If a party is not only in words, but genuinely communist, its tactical line adopted through the PR in Party Congresses should strengthen its strategic line; all forms of struggles and all forms of alliances should help strengthening of independent communist assertion in all fields. To find out whether the PR adopted by the 22nd Congress of CPI(M) serve this purpose, we are quoting extensively from its PR below:” 2.86 The Congress party has the same class character as that of the BJP. It represents the interests of the big bourgeois-landlord classes. Its political influence and organisation has been declining and it has conceded the space as the premier ruling class party to the BJP. The Congress professes to be secular but it has proved to be incapable of consistently fighting the communal forces. The Congress had pioneered the neo-liberal agenda and forged the strategic alliance with the United States when it was in power. As the main opposition party, it continues to advocate these policies. It is necessary to oppose these policies.
“2.87 The three basic tasks of the People’s Democratic Revolution are anti-monopoly, anti-landlord and anti-imperialist. As the Party Programme points out: “However, these basic and fundamental tasks of the revolution in today’s context cannot be carried out except in determined opposition to, and struggle against, the big bourgeoisie and its political representatives who occupy the leading position in the State”.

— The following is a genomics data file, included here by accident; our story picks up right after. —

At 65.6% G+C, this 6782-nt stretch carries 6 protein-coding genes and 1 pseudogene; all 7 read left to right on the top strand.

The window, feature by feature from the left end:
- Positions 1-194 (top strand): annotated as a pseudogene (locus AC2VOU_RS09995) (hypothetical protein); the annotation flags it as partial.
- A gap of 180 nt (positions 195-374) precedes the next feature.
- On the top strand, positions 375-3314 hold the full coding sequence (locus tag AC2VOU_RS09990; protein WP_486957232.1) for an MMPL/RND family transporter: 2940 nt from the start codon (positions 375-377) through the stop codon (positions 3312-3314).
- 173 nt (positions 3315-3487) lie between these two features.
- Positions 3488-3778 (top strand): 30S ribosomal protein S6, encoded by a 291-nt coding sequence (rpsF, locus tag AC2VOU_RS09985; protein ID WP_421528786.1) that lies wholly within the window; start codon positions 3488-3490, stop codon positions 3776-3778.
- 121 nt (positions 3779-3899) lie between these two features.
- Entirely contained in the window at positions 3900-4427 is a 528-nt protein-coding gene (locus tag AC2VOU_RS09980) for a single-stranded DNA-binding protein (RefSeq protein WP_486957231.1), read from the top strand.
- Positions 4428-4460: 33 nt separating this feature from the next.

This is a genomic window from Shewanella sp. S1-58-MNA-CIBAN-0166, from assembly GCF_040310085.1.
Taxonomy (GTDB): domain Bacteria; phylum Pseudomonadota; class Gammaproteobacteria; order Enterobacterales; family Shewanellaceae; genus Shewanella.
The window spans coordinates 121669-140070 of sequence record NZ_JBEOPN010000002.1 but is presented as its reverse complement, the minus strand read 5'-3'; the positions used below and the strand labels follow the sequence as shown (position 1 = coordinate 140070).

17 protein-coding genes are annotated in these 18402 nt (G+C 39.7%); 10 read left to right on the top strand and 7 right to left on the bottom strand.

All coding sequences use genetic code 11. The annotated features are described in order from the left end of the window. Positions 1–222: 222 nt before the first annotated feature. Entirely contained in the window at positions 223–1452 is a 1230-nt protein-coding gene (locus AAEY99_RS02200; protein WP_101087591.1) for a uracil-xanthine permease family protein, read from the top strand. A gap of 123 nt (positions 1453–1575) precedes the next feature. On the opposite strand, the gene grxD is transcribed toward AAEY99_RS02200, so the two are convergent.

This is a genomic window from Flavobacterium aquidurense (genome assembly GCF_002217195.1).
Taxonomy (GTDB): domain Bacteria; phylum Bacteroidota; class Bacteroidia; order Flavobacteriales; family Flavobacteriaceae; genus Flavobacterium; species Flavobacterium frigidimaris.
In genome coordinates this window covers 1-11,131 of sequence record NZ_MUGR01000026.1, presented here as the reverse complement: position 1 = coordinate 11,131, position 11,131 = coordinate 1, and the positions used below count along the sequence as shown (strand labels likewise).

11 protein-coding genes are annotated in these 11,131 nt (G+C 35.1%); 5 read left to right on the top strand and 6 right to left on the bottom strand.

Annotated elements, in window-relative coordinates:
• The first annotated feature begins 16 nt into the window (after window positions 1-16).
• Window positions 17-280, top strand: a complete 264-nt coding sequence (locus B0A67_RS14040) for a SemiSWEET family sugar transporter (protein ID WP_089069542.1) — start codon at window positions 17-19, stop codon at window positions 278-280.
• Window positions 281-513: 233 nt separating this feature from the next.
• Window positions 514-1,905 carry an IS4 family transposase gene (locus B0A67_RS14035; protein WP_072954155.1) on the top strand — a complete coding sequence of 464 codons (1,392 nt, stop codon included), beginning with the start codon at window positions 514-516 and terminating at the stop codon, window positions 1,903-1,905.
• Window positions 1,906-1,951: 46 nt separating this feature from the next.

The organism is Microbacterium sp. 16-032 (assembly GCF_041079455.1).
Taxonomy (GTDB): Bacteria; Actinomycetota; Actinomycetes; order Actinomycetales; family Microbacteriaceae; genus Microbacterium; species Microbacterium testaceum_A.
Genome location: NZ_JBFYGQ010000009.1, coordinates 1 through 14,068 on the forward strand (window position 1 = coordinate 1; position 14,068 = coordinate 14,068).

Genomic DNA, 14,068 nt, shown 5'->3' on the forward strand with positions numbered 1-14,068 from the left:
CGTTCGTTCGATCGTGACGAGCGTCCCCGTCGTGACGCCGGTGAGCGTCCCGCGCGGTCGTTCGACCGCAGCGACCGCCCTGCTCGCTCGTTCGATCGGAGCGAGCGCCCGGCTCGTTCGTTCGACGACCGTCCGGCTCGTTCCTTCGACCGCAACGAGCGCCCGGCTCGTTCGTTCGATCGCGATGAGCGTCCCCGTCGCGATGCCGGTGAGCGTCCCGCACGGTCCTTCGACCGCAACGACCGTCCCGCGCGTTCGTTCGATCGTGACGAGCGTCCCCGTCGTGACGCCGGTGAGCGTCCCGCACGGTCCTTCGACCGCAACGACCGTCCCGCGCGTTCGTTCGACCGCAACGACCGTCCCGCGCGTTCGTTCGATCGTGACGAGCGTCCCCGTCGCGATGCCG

“2.88 The political representatives of the big bourgeoisie at present in our country are the BJP and the Congress. Based on our programmatic understanding, the Congress represents the interests of the big bourgeoisie and landlords and adopts pro-imperialist policies. Therefore, we cannot have a tactical line which treats them as allies or partners in a united front.
“2.89 But it is the BJP which is in power today and given its basic link to the RSS, it is the main threat. So, there cannot be a line of treating both the BJP and the Congress as equal dangers.
“2.90 Our tactical approach should be to cooperate with the Congress and other secular opposition parties in parliament on agreed issues. Outside parliament, we should cooperate with all secular opposition forces for a broad mobilisation of people against the communal threat. We should foster joint actions of class and mass organisations, in such a manner that can draw in the masses following the Congress and other bourgeois parties”.
As far as CPI is concerned, it had blindly embraced the Krushchov line from 1956. As a result it faced a vertical split in 1964, went on weakening and now is reduced to a mere skeleton, ready to embrace any opportunist alliance for its mere survival. It has abandoned the path of revolution, and no serious political forces consider it as a communist party. As every party congress takes place, its strength gets eroded continuously.